The AMA is encouraging young people to feel more comfortable and confident about going to the doctor.
AMA President, Dr Rosanna Capolingua, said today that young people should be building a relationship with their GP that is based on trust and confidentiality.
"There is a lot happening physically and mentally in the busy lives of young people. They need to know that their GP is available to provide advice and to look after their health - and can keep it confidential," Dr Capolingua said.
"Developing a trusting relationship with a doctor early on will help people to remain aware and informed about their health throughout life.
"Teenagers are routinely confronted with health risks associated with drinking, drugs and sexual activity. They are worried about their friends, or they may feel stressed, anxious, sad, and alone.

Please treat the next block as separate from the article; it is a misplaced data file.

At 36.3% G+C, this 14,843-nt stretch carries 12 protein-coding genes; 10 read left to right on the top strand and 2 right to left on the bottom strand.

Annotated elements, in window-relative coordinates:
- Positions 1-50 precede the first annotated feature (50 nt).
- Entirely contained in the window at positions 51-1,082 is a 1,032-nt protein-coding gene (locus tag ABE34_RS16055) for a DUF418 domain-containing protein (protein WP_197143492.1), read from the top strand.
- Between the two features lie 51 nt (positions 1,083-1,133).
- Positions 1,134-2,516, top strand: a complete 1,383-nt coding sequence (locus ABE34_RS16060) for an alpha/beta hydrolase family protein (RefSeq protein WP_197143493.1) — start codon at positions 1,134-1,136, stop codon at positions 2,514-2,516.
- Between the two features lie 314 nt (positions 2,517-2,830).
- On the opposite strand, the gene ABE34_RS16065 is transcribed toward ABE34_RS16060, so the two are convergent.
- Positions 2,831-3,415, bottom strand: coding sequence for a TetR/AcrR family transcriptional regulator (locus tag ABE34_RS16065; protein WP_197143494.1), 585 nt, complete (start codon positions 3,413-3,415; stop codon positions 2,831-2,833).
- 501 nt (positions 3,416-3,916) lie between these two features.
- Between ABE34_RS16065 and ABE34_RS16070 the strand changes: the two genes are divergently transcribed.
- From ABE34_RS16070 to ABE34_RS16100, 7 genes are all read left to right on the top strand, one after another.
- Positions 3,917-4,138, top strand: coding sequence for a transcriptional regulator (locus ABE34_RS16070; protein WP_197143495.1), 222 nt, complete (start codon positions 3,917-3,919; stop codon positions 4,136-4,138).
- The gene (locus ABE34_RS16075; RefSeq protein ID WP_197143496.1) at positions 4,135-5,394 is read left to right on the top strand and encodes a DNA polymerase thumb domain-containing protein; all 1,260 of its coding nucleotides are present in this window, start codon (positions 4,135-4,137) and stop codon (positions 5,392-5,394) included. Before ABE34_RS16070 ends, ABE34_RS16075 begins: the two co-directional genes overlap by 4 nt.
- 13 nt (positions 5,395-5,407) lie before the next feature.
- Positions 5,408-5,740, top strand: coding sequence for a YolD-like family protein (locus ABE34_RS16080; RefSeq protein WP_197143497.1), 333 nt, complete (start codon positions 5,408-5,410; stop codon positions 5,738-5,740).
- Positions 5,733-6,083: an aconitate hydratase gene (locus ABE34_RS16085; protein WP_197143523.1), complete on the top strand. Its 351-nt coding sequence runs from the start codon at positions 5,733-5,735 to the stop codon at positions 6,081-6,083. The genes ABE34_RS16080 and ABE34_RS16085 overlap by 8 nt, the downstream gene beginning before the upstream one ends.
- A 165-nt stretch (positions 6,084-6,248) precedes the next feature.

"An understanding GP can help them with their fears, uncertainty, and anxiety - and maintain their confidentiality.
"Young people can go and see a doctor and talk to them openly," Dr Capolingua said.
"Being able to go to a GP, who they see as an experienced confidant, provides young people with the confidence to seek information that will help them to see their problems and work through them, and take more control of their health and reduce their risk of harm."
Dr Capolingua said doctors treat young people with respect, do not sit in judgement of them, and are there to understand what their needs are, and help.
Dr Capolingua today launched AMA Family Doctor Week 2007 - a celebration of the hard work performed all around Australia every day by devoted GPs.
The Family Doctor Week theme this year is Your GP: Part of the Family. All this week the AMA will be highlighting the key role that GPs play in the life of every Australian family in all stages of life.